The wind refused to cooperate with me, and as the day progressed it shifted into the southeast causing my course to suffer. Then as the sun reached for the horizon an easterly swell began to show amidst the still dominant 6 foot southwest swells. By the time darkness descended over the sea the easterly swells had risen to eight feet and had a ridiculously short 9 second period. I was no longer able to hold a southerly course and began losing miles to the west when I decided to tack. As Avventura settled in on the new tack I was disgusted to fin her heading nearly due north. The easterly swells coupled with the southeast wind made progress to the east all-but impossible. The hours ticked away and I began to calculate out how long it would take to return to Tahiti. I contemplated powering the entire way, but could not make any speed into the swells and I was getting low on diesel. I had to make a decision—fight the wind and ridiculous short-period swell (both of which were forecast to continue for another handful of days) and arrive in Tahiti some three days late, or return to Huahine and find another way to get my things.
After bashing into a couple decidedly larger swells (12 footers by my estimation) the decision was made. I turned about and began surfing down the large, confused swells. With just a triple-reefed main and a staysail for stabilization I was making over five and a half knots. The first traces of dawn saw me rounding the north end of Huahine once more, and as the sun rose I dropped the hook in the Avamoa Pass once more. Stoked to be safely tucked into a quiet anchorage, and exhausted from 48 sleepless hours, I cracked open a Hinano and sat on the foredeck soaking in the warm sunshine.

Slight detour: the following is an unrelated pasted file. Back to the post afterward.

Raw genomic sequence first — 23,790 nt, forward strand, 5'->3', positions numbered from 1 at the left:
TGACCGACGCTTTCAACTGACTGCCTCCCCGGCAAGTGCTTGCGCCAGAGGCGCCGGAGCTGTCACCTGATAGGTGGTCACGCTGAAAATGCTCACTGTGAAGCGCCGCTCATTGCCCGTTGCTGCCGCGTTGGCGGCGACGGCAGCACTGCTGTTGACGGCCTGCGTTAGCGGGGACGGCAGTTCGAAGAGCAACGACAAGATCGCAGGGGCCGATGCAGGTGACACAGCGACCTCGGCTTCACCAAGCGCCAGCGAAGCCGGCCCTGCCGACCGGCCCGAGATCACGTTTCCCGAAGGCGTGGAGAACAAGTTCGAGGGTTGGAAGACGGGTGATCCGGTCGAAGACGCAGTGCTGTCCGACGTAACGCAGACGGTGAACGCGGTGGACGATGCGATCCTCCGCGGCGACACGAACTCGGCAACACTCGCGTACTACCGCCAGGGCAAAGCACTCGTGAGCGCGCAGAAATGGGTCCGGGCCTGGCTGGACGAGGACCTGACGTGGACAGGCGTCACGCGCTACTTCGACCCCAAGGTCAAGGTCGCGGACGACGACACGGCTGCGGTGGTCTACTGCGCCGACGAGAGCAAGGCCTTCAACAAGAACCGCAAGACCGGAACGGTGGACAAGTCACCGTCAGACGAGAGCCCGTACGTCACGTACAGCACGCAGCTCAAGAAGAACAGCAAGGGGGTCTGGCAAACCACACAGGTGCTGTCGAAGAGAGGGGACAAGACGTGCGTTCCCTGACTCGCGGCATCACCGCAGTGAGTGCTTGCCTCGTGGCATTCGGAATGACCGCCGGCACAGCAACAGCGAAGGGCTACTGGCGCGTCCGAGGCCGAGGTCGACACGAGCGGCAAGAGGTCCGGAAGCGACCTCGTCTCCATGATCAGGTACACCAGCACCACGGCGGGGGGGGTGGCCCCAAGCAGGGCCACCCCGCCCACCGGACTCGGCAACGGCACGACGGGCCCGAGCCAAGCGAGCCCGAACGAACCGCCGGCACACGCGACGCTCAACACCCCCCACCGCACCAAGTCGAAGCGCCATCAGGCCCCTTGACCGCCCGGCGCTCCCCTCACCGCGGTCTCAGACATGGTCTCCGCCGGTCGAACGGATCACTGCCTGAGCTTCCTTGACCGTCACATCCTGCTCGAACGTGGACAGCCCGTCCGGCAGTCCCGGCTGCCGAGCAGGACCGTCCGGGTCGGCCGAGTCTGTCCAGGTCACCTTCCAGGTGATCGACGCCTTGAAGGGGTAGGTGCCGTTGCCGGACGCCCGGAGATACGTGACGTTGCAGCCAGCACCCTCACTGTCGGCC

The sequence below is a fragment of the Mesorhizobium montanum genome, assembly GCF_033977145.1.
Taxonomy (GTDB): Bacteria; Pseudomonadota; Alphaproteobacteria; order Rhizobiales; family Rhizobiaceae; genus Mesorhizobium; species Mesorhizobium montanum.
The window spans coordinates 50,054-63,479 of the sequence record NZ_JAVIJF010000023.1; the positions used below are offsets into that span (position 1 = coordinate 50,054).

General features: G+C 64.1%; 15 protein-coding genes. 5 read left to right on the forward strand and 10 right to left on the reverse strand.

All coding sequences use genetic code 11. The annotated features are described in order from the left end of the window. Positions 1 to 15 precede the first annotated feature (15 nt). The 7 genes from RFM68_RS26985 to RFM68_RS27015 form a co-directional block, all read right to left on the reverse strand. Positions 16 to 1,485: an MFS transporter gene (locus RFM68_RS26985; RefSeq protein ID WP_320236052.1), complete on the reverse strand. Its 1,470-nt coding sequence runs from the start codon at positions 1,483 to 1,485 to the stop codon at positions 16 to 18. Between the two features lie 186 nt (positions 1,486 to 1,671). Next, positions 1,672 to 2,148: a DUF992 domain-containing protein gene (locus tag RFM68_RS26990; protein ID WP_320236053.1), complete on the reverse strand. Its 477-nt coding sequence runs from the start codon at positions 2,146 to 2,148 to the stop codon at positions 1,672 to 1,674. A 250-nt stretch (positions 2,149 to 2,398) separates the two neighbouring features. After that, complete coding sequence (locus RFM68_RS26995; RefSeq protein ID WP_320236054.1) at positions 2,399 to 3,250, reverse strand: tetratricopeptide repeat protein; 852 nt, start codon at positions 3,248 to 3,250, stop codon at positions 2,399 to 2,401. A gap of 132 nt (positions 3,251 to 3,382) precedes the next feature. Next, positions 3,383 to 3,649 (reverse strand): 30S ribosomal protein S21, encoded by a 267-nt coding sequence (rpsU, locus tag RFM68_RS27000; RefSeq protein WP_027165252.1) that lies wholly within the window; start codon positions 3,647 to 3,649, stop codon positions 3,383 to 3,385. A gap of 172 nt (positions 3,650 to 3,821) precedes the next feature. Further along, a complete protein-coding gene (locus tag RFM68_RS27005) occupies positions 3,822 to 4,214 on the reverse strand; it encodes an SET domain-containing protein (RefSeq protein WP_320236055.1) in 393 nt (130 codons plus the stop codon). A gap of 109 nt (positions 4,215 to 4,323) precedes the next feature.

As luck would have it Robyn’s Nest and Chica Bonita, two cruising friends I met first in Ecuador, arrived later in the morning and I spent the next couple days surfing fun lefts in the Avamoa Pass and treated to nice meals on Chica Bonita after sunset. It was nice to spend a few final days among good friends who have helped make this voyage that much better along the way. I shared some of my best waves this trip with the trio of South Africans on Robyn’s Nest in the Galapagos; and plenty more good times followed, from our bar-b-q in the Tuamotus to reuniting in Southern Tahiti. It was all capped off by celebrating Dave’s 17th birthday aboard Chica Bonita in Huahine with homemade pizza and perhaps the tastiest homemade cake I’ve ever had. So here’s wishing all the best to the crews of Robyn’s Nest (John, Scott, Dave, Chris and Lucy) and Chica Bonita (Mike and Heather) as they continue on towards New Zealand.
Despite the good time I was having in Huahine I was still a hundred miles from Tahiti where I had to be to get my parts. Things started to turn in my favor as Liz changed her flight to August 2nd and the wind began to die as July wound down. On July 30th I was able to get up the mast and change jibs (somewhere in the dreaded windward slog my working jib sustained a large tear), and with a favorable weather forecast I was determined to try my luck and head for Tahiti in the morning.